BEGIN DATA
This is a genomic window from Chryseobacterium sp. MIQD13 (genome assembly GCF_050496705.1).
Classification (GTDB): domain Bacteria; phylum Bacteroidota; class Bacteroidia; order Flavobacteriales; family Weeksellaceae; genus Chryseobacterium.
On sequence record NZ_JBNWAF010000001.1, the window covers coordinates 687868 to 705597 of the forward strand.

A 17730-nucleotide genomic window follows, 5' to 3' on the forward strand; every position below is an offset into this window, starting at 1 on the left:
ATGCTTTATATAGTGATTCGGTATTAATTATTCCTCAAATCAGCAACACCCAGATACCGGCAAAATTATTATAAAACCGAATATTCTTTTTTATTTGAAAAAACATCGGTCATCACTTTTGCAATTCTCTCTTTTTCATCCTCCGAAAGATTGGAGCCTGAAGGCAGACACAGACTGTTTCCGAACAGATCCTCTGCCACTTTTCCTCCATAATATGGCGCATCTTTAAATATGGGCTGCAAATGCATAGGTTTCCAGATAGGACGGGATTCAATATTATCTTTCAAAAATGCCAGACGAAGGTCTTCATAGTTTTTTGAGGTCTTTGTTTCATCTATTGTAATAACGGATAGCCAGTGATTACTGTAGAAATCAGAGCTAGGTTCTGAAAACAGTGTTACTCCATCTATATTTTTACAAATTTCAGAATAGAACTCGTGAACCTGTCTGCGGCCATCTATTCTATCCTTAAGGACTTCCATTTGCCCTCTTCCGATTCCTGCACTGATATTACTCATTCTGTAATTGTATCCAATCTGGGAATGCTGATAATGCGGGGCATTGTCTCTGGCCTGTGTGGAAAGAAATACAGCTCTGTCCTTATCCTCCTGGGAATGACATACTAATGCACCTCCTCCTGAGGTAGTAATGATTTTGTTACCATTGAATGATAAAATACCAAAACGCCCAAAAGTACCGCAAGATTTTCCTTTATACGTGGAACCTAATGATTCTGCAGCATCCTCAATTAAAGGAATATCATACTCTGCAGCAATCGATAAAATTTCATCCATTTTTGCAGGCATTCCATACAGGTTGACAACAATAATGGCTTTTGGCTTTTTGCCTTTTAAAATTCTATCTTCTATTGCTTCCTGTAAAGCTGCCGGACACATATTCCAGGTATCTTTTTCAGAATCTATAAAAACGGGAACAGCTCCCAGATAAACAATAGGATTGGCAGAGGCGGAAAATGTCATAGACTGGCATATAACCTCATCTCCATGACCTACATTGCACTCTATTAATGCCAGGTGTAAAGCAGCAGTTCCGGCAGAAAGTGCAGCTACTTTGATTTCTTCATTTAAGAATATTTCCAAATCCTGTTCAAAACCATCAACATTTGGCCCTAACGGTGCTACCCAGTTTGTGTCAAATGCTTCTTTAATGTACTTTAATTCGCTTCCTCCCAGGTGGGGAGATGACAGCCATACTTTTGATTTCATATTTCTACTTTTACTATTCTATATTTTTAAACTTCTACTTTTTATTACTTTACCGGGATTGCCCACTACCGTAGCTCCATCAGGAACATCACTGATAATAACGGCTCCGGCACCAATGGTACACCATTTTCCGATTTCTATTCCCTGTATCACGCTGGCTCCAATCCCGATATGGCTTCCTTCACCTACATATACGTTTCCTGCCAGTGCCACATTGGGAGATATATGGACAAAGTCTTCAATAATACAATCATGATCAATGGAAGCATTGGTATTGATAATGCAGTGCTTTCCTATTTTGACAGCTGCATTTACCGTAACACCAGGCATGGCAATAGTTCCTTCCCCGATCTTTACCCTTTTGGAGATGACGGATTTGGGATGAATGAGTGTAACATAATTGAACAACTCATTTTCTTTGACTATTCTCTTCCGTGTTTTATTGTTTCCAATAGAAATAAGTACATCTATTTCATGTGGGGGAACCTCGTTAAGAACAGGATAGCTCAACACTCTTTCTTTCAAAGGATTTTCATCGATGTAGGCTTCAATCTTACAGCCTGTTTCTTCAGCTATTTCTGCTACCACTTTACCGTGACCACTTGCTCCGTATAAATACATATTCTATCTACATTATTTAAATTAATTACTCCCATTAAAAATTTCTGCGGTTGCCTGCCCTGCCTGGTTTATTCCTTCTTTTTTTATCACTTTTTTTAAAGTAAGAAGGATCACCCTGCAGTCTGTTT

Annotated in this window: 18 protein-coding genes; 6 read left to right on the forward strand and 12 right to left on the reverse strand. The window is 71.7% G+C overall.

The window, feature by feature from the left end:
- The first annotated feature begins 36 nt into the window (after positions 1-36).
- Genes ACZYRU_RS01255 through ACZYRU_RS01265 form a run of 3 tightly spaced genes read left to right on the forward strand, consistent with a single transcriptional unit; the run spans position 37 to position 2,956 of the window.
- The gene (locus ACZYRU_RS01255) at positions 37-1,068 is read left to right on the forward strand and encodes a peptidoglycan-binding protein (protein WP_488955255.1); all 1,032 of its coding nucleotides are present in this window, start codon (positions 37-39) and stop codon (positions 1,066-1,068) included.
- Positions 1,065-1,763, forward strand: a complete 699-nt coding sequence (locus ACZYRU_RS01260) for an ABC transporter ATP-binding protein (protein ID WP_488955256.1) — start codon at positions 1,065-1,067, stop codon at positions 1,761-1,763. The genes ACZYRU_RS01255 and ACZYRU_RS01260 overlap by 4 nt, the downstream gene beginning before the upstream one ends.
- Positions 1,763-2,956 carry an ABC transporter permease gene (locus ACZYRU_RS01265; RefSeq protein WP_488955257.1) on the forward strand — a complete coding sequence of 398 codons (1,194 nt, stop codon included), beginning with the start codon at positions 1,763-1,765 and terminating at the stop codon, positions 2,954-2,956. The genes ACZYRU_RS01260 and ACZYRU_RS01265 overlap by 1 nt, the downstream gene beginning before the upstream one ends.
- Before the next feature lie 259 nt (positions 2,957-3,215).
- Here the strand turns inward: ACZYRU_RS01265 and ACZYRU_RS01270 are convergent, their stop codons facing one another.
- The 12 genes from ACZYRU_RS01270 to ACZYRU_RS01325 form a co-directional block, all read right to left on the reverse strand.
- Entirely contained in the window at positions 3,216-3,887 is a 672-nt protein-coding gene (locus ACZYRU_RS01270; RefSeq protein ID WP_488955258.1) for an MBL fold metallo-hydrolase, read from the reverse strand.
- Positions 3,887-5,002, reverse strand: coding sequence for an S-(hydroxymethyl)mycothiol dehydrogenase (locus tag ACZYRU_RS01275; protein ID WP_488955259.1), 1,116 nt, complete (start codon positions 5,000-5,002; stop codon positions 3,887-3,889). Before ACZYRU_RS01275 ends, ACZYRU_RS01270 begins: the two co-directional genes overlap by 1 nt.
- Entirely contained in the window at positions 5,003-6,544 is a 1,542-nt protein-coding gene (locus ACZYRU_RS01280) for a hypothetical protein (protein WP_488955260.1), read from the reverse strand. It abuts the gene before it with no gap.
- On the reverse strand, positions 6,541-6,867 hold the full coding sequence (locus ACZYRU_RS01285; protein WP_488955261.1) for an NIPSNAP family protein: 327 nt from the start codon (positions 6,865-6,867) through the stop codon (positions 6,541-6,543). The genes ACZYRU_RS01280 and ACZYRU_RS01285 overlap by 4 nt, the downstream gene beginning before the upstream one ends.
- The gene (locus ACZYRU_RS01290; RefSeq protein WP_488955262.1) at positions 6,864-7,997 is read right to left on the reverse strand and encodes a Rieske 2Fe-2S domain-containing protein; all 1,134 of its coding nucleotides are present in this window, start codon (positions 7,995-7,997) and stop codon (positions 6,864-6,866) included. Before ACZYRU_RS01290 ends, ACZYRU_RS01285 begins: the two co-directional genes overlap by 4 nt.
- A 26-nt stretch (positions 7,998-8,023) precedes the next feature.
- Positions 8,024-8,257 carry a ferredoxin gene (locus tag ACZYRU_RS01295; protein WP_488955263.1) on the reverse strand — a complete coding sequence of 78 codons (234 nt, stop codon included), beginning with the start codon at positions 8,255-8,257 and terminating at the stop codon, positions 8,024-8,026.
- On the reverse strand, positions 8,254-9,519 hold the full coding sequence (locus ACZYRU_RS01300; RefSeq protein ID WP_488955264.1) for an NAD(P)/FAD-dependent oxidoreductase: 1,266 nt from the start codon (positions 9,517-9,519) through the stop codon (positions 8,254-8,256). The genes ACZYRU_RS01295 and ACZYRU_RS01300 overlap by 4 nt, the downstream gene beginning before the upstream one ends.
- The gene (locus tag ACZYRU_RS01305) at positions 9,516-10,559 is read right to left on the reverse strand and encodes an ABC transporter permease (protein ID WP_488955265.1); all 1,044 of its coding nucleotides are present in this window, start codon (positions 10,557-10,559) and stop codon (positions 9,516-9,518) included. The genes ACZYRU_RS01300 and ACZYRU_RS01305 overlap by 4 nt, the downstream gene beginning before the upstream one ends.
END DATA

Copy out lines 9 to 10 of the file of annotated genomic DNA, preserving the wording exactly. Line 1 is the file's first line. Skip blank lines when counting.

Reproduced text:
- Genes ACZYRU_RS01255 through ACZYRU_RS01265 form a run of 3 tightly spaced genes read left to right on the forward strand, consistent with a single transcriptional unit; the run spans position 37 to position 2,956 of the window.
- The gene (locus ACZYRU_RS01255) at positions 37-1,068 is read left to right on the forward strand and encodes a peptidoglycan-binding protein (protein WP_488955255.1); all 1,032 of its coding nucleotides are present in this window, start codon (positions 37-39) and stop codon (positions 1,066-1,068) included.